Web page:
Signs of Dehydration

Dehydration is one of those things that just slowly creeps up on you until it’s too late.  That’s why you really need to take in 1L of water per hour on hot days.  Severe dehydration is very serious so make sure you take precautions.

Early Warning Signs

Dark Yellow and Brown Urine:  Most people only realize they’re dehydrated after they try to take a pee.  After they see that dark yellow or brown foul smelling urine they realize somethings up.

Dry Mouth and Excessive Thirst:  Obviously you’re going to get thirsty when you’re dehydrated.  Watch out for chapped lips and dry mouth.

Headache:  On extremely hot days don’t ignore that headache and blame your loud kids.  Headaches are one of the first signs of dehydration.  This is especially true for women who tend to avoid relieving themselves out in the woods without toilet paper.  Maybe your headache isn’t caused by your loud obnoxious kids (who knows maybe it is).

Light Headedness and Nausea:  Anybody that’s ever gone on a long run knows what I’m talking about.  Light headedness is caused by lack of electrolytes and salt in your body.  Once you get back to civilization buy yourself a bottle of pedialyte and you’ll be back to normal in no time.

General Irritability and Tiredness:  After a while your eyes will start to droop and you might start to feel a little slap happy.  On the opposite side of the spectrum some people get generally pissed off at the world.

Treating Dehydration

For severe dehydration seek medical attention immediately.  Dehydration can quickly turn into a medical emergency if it gets to bad.  You can go into shock and lose consciousness.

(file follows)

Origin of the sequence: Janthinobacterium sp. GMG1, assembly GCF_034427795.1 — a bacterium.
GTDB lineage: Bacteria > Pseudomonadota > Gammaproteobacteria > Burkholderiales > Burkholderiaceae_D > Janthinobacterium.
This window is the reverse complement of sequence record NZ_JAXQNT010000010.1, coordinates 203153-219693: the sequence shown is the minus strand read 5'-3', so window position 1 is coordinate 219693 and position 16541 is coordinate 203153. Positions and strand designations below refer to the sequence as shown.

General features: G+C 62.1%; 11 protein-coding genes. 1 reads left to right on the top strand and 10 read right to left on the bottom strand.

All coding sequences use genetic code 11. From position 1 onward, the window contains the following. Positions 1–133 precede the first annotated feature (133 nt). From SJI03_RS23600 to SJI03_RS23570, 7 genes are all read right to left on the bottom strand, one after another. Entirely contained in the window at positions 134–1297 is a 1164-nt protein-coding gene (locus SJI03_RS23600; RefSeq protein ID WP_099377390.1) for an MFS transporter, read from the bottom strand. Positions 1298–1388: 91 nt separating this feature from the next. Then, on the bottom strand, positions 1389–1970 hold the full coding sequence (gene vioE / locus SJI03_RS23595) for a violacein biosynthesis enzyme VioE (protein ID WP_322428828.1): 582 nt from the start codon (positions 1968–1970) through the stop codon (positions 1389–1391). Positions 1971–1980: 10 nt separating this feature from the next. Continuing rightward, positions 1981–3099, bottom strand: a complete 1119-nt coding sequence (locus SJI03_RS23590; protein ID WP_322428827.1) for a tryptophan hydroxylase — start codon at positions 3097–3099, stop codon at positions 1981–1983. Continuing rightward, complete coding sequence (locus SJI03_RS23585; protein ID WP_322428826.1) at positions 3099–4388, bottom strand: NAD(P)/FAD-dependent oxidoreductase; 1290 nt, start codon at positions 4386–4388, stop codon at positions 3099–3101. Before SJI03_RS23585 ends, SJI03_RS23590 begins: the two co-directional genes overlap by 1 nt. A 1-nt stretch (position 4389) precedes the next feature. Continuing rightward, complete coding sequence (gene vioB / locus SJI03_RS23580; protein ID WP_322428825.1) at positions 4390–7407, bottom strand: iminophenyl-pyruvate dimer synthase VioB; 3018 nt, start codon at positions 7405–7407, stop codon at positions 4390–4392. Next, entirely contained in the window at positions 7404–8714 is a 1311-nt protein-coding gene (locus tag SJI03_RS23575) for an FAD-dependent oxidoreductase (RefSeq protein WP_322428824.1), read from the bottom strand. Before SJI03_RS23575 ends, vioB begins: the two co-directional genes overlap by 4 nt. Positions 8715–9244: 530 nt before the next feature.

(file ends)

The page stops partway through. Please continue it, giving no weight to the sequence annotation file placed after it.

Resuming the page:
Mild and moderate dehydration on the other hand is usually easily treatable.  Get out of direct sunlight to slow down perspiration and slowly take in water.  Take off all excess clothing to reduce sweating.  Just rest and continue drinking slowly until you start to feel a bit better.  After a few hours most people can back to their hike.

Without access to water dehydration will likely get worse.  Severely dehydrated people are going to seem sleepy and confused,  irregular pulse, cold clammy or hot/dry skin.  They could even lose consciousness or go into shock.

Hiking With Children

If you’re bringing along a kid remember that you’re going to have to be responsible for both of you.  That includes both making them drink extra water and hauling it around.  For the sake of your own sanity you should probably limit your hike to 1-2 hours.  Don’t forget to bring along some snacks and sunscreen.

When kids are excited and having fun on a hike it’s hard to get them to stop and take a drink of water.  You’ll have to be the one that forces them to take in enough water.  It doesn’t matter how thirsty they are they won’t admit it until it’s too late.

Signs of Dehydration in Infants and Small Children

Recognizing dehydration in small children is extremely difficult.  Most of the time you won’t be able to tell if the child is lightheaded or has a headache, so focus on the more obvious signs.

The first sign most parents spot is dry lips/tongue and general crankiness.  General irritability and sleepiness is a very common sign of dehydration.  You should know the normal behavior of your child so pay attention to abnormalities.

Fewer pee breaks are another very obvious sign of dehydration.  Most parents have a general idea of how often they need to change diapers.  So if suddenly your normal change time is pushed back an hour dehydration might be the problem.  Also watch out for dark and foul smelling urine.

Finding Water While Hiking

All hikers need to figure out where they’re going to get water before going into the woods.  But what happens if that source is all dried up when you get there.  Don’t panic hopefully you’re not already dehydrated.  You should be able to quickly find a alternative water source.  Most people can live a few days without water.

Follow The Stream